• Accusing you of cheating, lying, or otherwise being a bad person.
  • Blaming you for their cold and calculated behavior.

What is narcissistic personality disorder?

Narcissistic personality disorder (NPD) is a type of personality disorder.

An individual with narcissistic personality disorder and their partner are in a verbal fight.

According to the American Psychiatric Association, a personality disorder is a category of psychiatric disorders that can be diagnosed when someone’s thoughts, feelings, and behaviors are considered “abnormal,” cause distress, and persist over time. Personality disorders tend to be more stigmatized than other mental health conditions.

The diagnostic criteria for NPD include at least five of the following forms of narcissistic behavior, starting by early adulthood:

  • Grandiose self-importance
  • Preoccupation with fantasies of love, beauty, power, success, brilliance
  • Feelings of specialness and desire and need to be around other special people
  • In need of constant and excessive admiration
  • Entitlement to favorable treatment
  • Exploitative of others
  • Lack of empathy
  • Envious and thinks others feel the same
  • Arrogance

Although the complete diagnosis is commonly discussed in pop culture and the news, people can have traits of narcissism without being diagnosed with NPD.

It’s also important to note that NPD itself is a controversial diagnosis. Some experts see the diagnosis as too limiting for the multiple dimensions narcissistic personalities may encompass. Others say that grandiose narcissism (e.g., entitled, self-centered) and vulnerable narcissism (e.g., neurotic, introverted) shouldn’t be combined into one diagnosis. These complexities make research challenging, meaning the diagnosis may need further exploration in clinical care.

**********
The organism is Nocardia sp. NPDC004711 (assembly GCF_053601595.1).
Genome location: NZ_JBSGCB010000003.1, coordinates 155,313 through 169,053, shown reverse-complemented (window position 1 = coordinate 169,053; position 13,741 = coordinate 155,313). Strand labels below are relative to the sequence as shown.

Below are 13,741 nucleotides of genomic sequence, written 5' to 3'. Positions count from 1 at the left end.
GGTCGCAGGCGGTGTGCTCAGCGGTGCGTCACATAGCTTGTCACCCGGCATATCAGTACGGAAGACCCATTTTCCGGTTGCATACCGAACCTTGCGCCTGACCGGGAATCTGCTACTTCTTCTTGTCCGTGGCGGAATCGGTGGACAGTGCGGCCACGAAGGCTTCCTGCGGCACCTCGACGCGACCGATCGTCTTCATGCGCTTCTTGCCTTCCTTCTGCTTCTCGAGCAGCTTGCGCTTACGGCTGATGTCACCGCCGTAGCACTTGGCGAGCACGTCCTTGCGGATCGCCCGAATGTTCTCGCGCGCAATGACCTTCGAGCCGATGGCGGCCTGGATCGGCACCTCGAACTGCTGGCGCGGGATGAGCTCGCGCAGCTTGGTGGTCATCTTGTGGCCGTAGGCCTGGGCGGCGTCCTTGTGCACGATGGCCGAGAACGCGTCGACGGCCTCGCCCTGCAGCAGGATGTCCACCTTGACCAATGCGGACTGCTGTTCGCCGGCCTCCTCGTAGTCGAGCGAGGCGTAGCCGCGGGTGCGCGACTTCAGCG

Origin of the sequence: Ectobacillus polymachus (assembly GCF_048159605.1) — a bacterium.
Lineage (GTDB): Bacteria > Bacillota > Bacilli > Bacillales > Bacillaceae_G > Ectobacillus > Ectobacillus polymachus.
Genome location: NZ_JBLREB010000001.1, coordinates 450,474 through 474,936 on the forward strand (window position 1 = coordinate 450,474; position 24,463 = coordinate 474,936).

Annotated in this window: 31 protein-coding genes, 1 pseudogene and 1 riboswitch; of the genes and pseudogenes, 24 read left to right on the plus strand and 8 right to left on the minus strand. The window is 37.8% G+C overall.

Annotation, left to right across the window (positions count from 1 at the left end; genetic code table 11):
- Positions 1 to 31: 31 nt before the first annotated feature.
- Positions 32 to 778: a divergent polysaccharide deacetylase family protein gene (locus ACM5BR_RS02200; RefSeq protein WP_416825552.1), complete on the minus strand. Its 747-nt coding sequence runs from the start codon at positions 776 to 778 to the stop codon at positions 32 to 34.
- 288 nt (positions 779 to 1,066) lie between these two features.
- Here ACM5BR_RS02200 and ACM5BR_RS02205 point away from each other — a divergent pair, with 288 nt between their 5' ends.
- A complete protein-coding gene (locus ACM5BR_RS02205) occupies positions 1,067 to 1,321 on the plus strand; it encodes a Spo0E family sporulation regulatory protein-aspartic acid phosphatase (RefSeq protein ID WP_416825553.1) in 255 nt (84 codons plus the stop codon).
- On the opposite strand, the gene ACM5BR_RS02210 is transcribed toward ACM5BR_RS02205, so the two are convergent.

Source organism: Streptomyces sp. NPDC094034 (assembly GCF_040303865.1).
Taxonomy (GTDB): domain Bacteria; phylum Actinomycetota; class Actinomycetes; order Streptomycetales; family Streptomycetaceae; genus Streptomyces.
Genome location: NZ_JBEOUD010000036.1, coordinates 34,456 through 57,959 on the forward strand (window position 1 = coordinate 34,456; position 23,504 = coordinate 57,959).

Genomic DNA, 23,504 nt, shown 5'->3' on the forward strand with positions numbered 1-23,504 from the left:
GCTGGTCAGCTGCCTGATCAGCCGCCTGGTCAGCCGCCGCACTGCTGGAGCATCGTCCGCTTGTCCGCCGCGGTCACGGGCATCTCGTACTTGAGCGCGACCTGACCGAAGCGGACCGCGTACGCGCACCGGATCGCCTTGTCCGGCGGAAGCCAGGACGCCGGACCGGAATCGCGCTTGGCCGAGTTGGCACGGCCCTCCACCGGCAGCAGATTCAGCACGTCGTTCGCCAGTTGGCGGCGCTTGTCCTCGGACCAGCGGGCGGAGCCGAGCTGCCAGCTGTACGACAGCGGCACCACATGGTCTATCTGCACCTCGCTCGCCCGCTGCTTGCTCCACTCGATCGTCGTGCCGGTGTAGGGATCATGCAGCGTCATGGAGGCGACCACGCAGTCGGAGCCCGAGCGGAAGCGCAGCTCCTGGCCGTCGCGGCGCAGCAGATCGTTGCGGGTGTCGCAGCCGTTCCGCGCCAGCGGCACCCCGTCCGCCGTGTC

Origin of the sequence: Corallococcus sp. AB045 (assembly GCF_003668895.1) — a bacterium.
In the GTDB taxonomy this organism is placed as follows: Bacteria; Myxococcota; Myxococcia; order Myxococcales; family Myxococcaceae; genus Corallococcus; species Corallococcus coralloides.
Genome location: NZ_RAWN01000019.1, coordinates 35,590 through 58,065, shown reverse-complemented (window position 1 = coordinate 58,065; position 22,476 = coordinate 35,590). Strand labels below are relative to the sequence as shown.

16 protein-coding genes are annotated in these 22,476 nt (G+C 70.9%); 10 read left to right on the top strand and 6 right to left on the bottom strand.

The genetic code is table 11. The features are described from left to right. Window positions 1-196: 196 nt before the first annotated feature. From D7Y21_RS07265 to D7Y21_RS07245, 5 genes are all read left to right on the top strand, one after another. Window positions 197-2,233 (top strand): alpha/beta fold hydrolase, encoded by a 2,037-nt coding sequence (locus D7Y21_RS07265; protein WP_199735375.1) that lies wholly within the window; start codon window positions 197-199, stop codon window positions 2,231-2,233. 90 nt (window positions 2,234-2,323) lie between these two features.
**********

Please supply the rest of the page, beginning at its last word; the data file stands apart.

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The effects of narcissistic abuse

Experiencing chronic physical, emotional, or verbal abuse of any kind—whether from a grandiose narcissistic parent or narcissistic relationship in youth, from intimate partner violence or domestic violence, or another form of an abusive relationship—can lead to:

  • Depression
  • Anxiety
  • Post-traumatic stress disorder (PTSD)
  • Complex post-traumatic stress disorder (CPTSD)
  • Substance use disorders
  • Suicidality
  • Echoism (struggling to have a voice after a relationship with a narcissistic person)

The long-term mental health and other effects of narcissistic abuse are sometimes referred to as narcissistic abuse syndrome, but this isn’t diagnosable.

How to heal from narcissistic abuse at Charlie Health

Charlie Health can help you begin healing from narcissistic or any other kind of abuse.

At Charlie Health, we offer a virtual Intensive Outpatient Program (IOP) specially designed to support young people ages 11-30 in managing more severe mental health challenges. The IOP is more structured and intensive than standard weekly therapy sessions, but because it’s 100% virtual, it’s far more adaptable to your schedule than inpatient options.

Our clinicians specialize in caring for teens and young adults dealing with the aftereffects of abuse—including depression, anxiety, PTSD, substance use disorders, and suicidality. Your Care Team will personalize a Program encompassing individual therapy, family therapy, and supported groups—and pulling from a broad range of therapeutic modalities.

Whatever you or your child is experiencing, we will work together to develop a comprehensive and compassionate treatment program. Please reach out if you have any questions about how Charlie Health can help.